Do We Need a T‐​Shirt Tax to Save Jobs?

August 10, 2007 • Commentary
This article appeared on OCRe​g​is​ter​.com on August 10, 2007.

To whoops and cheers from the audience, Democratic presidential candidates at the AFL‐​CIO‐​sponsored debate in Chicago on Tuesday night zeroed in on free trade as the cause of job losses in America.

In one illuminating exchange, moderator Keith Olbermann of MSNBC asked Illinois Sen. Barack Obama, “If buying American costs more, and in many cases it does, how do you convince a working family that’s struggling to get by on a tight budget and in part makes ends meet using $10 T‐​shirts for their kids, that buying American is still best for them no matter what the price is?”

Responded Obama: “Well, look, people don’t want a cheaper T‐​shirt if they’re losing a job in the process. [Applause.] They would rather have the job and pay a little bit more for a T‐​shirt. And I think that’s something that all Americans could agree to.”

The senator then asked rhetorically, “On whose behalf is the president negotiating [trade agreements]? Is he or she negotiating on behalf of the people in this stadium, or are you only negotiating on behalf of corporate profits?”

Good question. On whose behalf should trade policy be made? Based on his answer, Obama wants it made on behalf of the few at the expense of many.

Virtually all of America’s 114 million households (most of them “working families”) buy shirts every year. In fact, last year, Americans bought 4.5 billion T‐​shirts and other apparel tops, 94.3 percent of them imported. That’s an average of almost 40 shirts per household. But very few U.S. workers — fewer than half a million — make their living producing T‐​shirts, other apparel and textiles.

Yet Obama and the union audience clearly side with the one third of one percent of American workers who still make shirts and other clothing rather than the 99.7 percent who unambiguously gain from being able to buy their clothing at more affordable prices.

Democrats and their union allies are not representing “working families” against big corporations, but a small and declining share of U.S. producers and their employees at the expense of the vast majority of American households.

A tax on imported shirts to save jobs illustrates the folly of protectionism. Americans would need to pay a lot more, not just “a little bit more,” for imported shirts to offset the cost advantage of lower‐​wage foreign producers. If a Democratic president were to pursue a tariff of $5 per shirt to save jobs, that would amount to an annual “T‐​shirt tax” of almost $200 per American household ($5 times 40 shirts), for a total cost to American consumers of more than $22 billion.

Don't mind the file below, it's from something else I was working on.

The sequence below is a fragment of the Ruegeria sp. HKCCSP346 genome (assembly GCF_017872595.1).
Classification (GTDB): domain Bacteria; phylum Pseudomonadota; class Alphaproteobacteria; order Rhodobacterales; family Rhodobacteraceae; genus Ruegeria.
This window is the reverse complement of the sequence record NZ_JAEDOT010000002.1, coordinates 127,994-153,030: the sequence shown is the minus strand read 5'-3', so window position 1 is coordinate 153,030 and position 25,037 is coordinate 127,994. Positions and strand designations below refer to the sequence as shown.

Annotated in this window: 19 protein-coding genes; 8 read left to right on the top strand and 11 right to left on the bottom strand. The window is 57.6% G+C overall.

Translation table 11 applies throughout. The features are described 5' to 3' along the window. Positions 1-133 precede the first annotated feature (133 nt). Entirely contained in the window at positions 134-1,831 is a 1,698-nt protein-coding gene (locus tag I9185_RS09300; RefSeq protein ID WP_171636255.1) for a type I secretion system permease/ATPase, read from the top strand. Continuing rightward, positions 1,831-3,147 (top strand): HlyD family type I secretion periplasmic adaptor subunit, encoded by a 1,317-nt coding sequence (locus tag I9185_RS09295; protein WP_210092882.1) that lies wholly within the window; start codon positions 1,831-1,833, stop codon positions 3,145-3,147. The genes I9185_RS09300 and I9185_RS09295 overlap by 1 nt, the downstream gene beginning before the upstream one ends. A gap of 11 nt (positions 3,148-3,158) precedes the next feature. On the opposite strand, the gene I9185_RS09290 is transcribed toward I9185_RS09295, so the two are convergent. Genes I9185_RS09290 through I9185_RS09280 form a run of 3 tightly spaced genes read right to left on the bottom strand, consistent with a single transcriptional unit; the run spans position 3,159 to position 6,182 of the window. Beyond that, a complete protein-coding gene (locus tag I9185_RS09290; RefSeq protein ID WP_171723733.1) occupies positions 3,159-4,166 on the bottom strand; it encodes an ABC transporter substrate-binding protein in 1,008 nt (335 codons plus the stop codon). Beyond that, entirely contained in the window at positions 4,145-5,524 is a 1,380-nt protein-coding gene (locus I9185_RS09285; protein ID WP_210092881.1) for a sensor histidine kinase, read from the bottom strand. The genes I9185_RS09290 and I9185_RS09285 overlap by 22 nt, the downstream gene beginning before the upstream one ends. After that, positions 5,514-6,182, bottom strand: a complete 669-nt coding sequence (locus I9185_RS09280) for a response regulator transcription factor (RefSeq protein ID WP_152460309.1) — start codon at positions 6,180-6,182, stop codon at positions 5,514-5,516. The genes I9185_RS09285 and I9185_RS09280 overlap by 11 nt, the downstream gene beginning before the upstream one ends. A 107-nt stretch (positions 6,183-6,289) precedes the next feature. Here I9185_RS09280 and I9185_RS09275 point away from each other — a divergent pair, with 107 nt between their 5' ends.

The apparel jobs that would be saved would be few and poorly paid. Last year, workers in apparel and textile trades earned an average of less than $22,000 per year. If a Democratic T‐​shirt tax managed to restore the 370,000 low‐​paying jobs that have been lost in the industry in the past seven years, it would come at a cost to consumers of $59,000 per job — almost three times what such workers are paid.

Who would be hit hardest, at home and abroad, by a Democratic T‐​shirt tax? Poor people.

At home, low‐​income families spend a higher share of their income on basic necessities such as food, clothing and shelter. A tax on shirts would thus be a regressive tax aimed directly at poor families trying to cloth their children for a new school year.

Abroad, it is workers in such poor countries as Bangladesh, Cambodia, Vietnam and China who make the shirts we import. A T‐​shirt tax would eliminate some of the best‐​paying jobs in those societies, making it more difficult for millions of people to escape deepest poverty.

America’s highest remaining trade barriers restrict products — food, clothing, and agricultural goods — disproportionately made by poor people abroad and consumed by poor people at home. Unfortunately, Democrats have become protectors of the status quo, passing a business‐​as‐​usual farm bill in the House while fighting every effort to eliminate residual U.S. trade barriers that prevent lower‐​income families around the world from fully participating in the benefits of international trade.

Democrats see themselves as representing the broad public against the special interests, but on trade they have sided with the special interests at the expense of the large majority of working families.

About the Author
Daniel Griswold
Former Director, Herbert A. Stiefel Center for Trade Policy Studies